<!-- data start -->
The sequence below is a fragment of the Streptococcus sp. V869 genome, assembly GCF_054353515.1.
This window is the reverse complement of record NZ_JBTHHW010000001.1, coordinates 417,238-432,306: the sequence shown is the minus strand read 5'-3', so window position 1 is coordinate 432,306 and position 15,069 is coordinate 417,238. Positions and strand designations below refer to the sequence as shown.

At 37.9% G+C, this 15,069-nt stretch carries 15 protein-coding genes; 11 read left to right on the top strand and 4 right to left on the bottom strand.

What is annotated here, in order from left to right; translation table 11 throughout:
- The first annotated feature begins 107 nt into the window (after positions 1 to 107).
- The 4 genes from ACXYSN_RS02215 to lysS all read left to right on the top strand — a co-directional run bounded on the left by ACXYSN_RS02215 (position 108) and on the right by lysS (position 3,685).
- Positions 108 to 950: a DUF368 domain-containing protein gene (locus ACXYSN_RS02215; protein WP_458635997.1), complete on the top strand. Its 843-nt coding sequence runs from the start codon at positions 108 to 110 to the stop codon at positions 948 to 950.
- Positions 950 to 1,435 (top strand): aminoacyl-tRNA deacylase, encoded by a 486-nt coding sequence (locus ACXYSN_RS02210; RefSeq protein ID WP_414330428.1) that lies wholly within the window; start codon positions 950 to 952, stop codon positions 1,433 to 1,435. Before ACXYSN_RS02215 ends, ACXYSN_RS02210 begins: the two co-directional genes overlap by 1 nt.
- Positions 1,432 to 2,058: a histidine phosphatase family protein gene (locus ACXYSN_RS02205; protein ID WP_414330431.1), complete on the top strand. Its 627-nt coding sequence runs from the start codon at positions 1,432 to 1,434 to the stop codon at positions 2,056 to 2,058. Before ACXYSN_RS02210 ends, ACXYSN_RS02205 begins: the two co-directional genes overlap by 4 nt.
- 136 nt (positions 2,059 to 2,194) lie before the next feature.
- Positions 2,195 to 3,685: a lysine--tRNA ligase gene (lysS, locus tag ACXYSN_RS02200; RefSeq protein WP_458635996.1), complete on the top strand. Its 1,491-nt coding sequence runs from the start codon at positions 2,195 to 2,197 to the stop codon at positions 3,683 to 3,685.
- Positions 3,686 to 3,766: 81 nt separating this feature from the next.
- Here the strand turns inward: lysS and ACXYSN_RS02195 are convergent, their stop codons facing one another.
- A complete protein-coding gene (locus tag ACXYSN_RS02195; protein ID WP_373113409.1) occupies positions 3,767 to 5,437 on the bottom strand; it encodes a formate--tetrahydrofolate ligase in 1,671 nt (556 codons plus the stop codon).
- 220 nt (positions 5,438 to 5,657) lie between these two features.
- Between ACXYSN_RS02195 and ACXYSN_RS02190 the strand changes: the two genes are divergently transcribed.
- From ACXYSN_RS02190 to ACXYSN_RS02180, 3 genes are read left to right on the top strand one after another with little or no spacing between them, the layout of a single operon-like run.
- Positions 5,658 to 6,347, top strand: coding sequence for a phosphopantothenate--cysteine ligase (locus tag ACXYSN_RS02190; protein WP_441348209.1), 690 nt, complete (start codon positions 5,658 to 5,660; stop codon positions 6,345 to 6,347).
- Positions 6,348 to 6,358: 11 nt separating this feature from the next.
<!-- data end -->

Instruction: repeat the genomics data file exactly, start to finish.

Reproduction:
The sequence below is a fragment of the Streptococcus sp. V869 genome, assembly GCF_054353515.1.
This window is the reverse complement of record NZ_JBTHHW010000001.1, coordinates 417,238-432,306: the sequence shown is the minus strand read 5'-3', so window position 1 is coordinate 432,306 and position 15,069 is coordinate 417,238. Positions and strand designations below refer to the sequence as shown.

At 37.9% G+C, this 15,069-nt stretch carries 15 protein-coding genes; 11 read left to right on the top strand and 4 right to left on the bottom strand.

What is annotated here, in order from left to right; translation table 11 throughout:
- The first annotated feature begins 107 nt into the window (after positions 1 to 107).
- The 4 genes from ACXYSN_RS02215 to lysS all read left to right on the top strand — a co-directional run bounded on the left by ACXYSN_RS02215 (position 108) and on the right by lysS (position 3,685).
- Positions 108 to 950: a DUF368 domain-containing protein gene (locus ACXYSN_RS02215; protein WP_458635997.1), complete on the top strand. Its 843-nt coding sequence runs from the start codon at positions 108 to 110 to the stop codon at positions 948 to 950.
- Positions 950 to 1,435 (top strand): aminoacyl-tRNA deacylase, encoded by a 486-nt coding sequence (locus ACXYSN_RS02210; RefSeq protein ID WP_414330428.1) that lies wholly within the window; start codon positions 950 to 952, stop codon positions 1,433 to 1,435. Before ACXYSN_RS02215 ends, ACXYSN_RS02210 begins: the two co-directional genes overlap by 1 nt.
- Positions 1,432 to 2,058: a histidine phosphatase family protein gene (locus ACXYSN_RS02205; protein ID WP_414330431.1), complete on the top strand. Its 627-nt coding sequence runs from the start codon at positions 1,432 to 1,434 to the stop codon at positions 2,056 to 2,058. Before ACXYSN_RS02210 ends, ACXYSN_RS02205 begins: the two co-directional genes overlap by 4 nt.
- 136 nt (positions 2,059 to 2,194) lie before the next feature.
- Positions 2,195 to 3,685: a lysine--tRNA ligase gene (lysS, locus tag ACXYSN_RS02200; RefSeq protein WP_458635996.1), complete on the top strand. Its 1,491-nt coding sequence runs from the start codon at positions 2,195 to 2,197 to the stop codon at positions 3,683 to 3,685.
- Positions 3,686 to 3,766: 81 nt separating this feature from the next.
- Here the strand turns inward: lysS and ACXYSN_RS02195 are convergent, their stop codons facing one another.
- A complete protein-coding gene (locus tag ACXYSN_RS02195; protein ID WP_373113409.1) occupies positions 3,767 to 5,437 on the bottom strand; it encodes a formate--tetrahydrofolate ligase in 1,671 nt (556 codons plus the stop codon).
- 220 nt (positions 5,438 to 5,657) lie between these two features.
- Between ACXYSN_RS02195 and ACXYSN_RS02190 the strand changes: the two genes are divergently transcribed.
- From ACXYSN_RS02190 to ACXYSN_RS02180, 3 genes are read left to right on the top strand one after another with little or no spacing between them, the layout of a single operon-like run.
- Positions 5,658 to 6,347, top strand: coding sequence for a phosphopantothenate--cysteine ligase (locus tag ACXYSN_RS02190; protein WP_441348209.1), 690 nt, complete (start codon positions 5,658 to 5,660; stop codon positions 6,345 to 6,347).
- Positions 6,348 to 6,358: 11 nt separating this feature from the next.